As I write this, something called attention deficit/hyperactivity disorder (ADHD) is all the rage as a handy explanation of human problems. Thirty years ago, if you experienced mental or emotional problems, you might have been called a schizophrenic. Before that, people with problems were simply called neurotics. Depression of various degrees and types is also currently fashionable, possibly because certain drugs become popular from time to time. And whatever happened to the popular existential neurosis diagnosis? O.K., you've never heard of that, but it occupied the attention of the mental health field not too many years ago, and now it's a bit out of fashion.

In addition to fashionable diagnoses, different types of therapy also come and go leaving little impact. It seems like only yesterday that something called EST groups were meeting all over the country and making money for their operators. Do you remember Transactional Analysis, or electroshock treatments?


Human problems are pretty much the same year after year, but the labels and the professional smoke and mirrors change often and rather irrationally. As I write this, in the early years of the Twenty-first Century, something called Harm Reduction is making the rounds of therapy shops. This is not so much a new discovery as a new way of looking at the therapist's task. If abstinence is too much to ask or expect, perhaps we can reduce the damage done by addiction and by relapse if we are tolerant of the client's desire to go on using. Applied to the skateboard, we would say that if you insist on using a skateboard, then wear your helmet, elbow pads and kneepads. If a child often gets hurt using a skateboard, riding that board is just a bad idea. If you've been badly hurt by addiction, more use is just a bad idea no matter how passionately you want to get back in and win that lost battle.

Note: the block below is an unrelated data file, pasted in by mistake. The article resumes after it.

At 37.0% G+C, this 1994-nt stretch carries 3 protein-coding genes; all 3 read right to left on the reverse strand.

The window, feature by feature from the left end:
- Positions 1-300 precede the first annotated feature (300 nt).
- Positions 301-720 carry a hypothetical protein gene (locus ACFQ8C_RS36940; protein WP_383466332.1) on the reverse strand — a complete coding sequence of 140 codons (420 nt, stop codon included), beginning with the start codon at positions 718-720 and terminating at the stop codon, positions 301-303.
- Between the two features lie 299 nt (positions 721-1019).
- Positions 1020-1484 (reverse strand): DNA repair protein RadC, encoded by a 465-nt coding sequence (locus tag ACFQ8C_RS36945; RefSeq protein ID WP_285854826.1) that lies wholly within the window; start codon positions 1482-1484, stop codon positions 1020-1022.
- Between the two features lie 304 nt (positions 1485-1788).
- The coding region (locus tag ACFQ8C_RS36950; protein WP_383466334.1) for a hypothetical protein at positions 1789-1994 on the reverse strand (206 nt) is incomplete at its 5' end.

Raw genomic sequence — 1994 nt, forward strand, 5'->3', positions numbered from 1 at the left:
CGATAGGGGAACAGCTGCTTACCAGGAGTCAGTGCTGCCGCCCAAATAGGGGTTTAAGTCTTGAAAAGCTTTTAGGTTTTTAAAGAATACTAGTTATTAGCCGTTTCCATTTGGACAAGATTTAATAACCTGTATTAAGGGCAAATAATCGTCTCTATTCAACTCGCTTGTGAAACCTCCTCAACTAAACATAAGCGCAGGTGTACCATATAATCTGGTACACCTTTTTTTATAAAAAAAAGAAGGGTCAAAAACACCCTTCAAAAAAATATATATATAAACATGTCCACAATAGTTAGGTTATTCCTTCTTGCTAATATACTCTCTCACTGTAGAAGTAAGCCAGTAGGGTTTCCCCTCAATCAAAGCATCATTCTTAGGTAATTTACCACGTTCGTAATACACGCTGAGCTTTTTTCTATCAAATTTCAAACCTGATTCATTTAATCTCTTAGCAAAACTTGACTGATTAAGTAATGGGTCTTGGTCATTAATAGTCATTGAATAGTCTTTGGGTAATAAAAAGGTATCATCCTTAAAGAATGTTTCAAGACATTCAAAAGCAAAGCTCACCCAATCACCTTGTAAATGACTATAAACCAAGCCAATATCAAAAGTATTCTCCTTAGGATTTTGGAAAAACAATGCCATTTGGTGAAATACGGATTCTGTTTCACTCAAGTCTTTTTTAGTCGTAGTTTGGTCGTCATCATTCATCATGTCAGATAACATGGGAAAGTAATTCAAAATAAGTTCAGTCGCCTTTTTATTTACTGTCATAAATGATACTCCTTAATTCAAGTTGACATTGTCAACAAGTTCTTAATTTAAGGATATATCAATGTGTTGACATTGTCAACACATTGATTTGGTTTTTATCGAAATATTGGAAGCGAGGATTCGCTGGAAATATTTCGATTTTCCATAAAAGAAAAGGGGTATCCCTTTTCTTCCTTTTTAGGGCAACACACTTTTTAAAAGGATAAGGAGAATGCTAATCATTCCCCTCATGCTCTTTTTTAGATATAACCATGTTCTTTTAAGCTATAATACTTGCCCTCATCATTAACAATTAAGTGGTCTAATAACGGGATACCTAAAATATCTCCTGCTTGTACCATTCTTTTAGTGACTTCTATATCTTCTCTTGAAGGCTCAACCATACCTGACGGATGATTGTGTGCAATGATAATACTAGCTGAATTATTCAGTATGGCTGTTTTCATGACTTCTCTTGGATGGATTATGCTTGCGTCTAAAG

Some therapists will insist that you not use your favorite addictive while in treatment, others won't even ask. Intense addictive activity is mind altering; psychotherapy is also supposed to change how you think. Can both of these go on at the same time? I think not. Let us never forget that any addiction can be hazardous to your physical, mental, financial and spiritual health. Addiction is really just a dumb idea no matter how compelling and attractive is seems to you just now, but you probably know that. In any case, as you well know if you are a heavy user, addiction is not about money. Maybe therapy could help you figure out what it's really about.